I once knew a couple who joined one church after the other, but sooner or later left the congregation in a huff. They didn’t just forsake a church, but their discipleship as well. Christ expects us to bond with our congregation, as an expression of our love for others and discipleship.

Remember this. The local congregation is the visible body of Christ. Membership is an expression of discipleship. We are called to love and forgive one another to maintain the unity of the congregation. Most importantly, we recall that church membership and discipleship coexist in the congregation through us. They can’t be separated for our convenience or in anger.

Message from October 9th by Pastor Pokora

Grace to you and peace from God our Father and His Son our Lord Jesus Christ.

The gospel reading today finds Jesus in a border place, an in-between place— the region between Samaria and Galilee. There, he is approached by people who live across a different kind of border: ten lepers, whose illness made them ritually unclean and outcasts from society. Without getting too close, without crossing the boundary that separates them from Jesus, they beg him for help. Jesus tells the ten to go show themselves to the priests. As they go to do as Jesus instructed, they are cleansed, healed of their ailment. Of the ten, only one turns back, praising God. He kneels at Jesus’ feet. And that one is a Samaritan.

In order to understand this story, we need some background about lepers and Samaritans in the time of Jesus. In the Bible, “leprosy” doesn’t refer to the specific illness we call leprosy or Hansen’s disease today. It referred to a variety of skin ailments, including infections, eczema, or psoriasis. According to the Hebrew Bible, leprosy could also infect clothes or even buildings—probably referring to mold or fungus.

What’s more important than the scientific or medical causes underlying so-called “leprosy” in the Bible is the theological significance attached to the ailment. People with these skin diseases were considered ritually unclean. And a thing or a person who was unclean could transfer their uncleanliness, could infect other people or places or objects with uncleanliness.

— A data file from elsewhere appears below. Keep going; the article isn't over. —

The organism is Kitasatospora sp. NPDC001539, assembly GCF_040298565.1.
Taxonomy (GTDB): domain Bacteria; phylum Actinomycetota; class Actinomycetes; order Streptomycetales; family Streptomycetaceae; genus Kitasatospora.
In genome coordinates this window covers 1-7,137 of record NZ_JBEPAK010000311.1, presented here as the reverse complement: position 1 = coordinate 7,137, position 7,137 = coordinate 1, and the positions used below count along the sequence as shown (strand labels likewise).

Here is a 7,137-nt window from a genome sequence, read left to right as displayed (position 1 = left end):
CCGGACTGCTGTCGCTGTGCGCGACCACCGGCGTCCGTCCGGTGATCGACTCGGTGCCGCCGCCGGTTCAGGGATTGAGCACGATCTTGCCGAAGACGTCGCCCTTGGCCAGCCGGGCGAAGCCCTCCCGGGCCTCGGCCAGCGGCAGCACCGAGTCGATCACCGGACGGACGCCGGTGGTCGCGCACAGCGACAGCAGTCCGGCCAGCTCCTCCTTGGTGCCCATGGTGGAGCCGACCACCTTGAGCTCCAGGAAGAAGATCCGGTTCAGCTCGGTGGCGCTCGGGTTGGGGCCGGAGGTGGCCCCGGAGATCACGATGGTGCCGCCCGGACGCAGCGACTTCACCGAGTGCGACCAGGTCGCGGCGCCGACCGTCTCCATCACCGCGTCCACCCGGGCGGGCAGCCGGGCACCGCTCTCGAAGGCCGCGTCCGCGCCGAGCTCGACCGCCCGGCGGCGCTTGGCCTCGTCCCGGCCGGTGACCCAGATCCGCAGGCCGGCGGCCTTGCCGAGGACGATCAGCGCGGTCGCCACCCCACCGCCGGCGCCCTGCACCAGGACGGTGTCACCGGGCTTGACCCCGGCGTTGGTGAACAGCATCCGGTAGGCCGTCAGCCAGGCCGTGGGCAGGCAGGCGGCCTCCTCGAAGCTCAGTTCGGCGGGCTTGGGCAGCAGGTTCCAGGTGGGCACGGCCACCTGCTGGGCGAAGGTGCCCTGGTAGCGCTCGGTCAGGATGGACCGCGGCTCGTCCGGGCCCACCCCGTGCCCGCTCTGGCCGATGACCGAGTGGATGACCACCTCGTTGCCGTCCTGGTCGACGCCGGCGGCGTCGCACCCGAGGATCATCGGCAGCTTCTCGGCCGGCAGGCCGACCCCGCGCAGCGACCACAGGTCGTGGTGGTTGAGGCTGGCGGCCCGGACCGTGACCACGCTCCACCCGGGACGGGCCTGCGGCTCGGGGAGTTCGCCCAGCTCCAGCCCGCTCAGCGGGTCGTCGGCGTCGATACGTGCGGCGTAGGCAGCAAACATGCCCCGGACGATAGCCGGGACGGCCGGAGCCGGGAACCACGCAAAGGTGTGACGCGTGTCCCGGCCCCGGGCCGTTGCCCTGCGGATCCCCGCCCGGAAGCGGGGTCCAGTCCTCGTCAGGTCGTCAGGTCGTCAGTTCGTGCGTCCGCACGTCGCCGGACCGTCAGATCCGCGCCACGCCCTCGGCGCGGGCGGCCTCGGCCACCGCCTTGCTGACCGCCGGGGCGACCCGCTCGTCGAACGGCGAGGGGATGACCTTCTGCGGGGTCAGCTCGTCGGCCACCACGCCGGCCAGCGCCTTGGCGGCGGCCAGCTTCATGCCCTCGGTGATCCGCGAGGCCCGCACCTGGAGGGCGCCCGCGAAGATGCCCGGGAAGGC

For this reason, lepers were excluded from society. No one wanted to associate with them. They were forced to live outside the community, never allowed to come close. If they recovered from their ailment, they would have to present themselves to a priest, who could declare them ritually clean again, allowing them to rejoin society. Other than that, they were outcasts for life. The ten lepers in our reading today were outcasts. They were excluded from community. They have to stay at a distance, calling out to Jesus without getting close enough to infect him with their uncleanliness.

Of these ten, at least one of them was also a Samaritan. For Jesus and other Jews of his time, Samaritans weren’t just a different group—they were enemies. We’re so used to the phrase “Good Samaritan” that we forget how outrageous that would have sounded to Jesus’ contemporaries. A Samaritan was anything but good.

The Jews and the Samaritans in the time of the New Testament had a great deal of history in common. Both groups considered themselves descendants of Abraham.  Both groups viewed the Torah, the books of Moses, as definitive for their lives. But sometimes, our closest neighbors are the ones we feel the most animosity towards.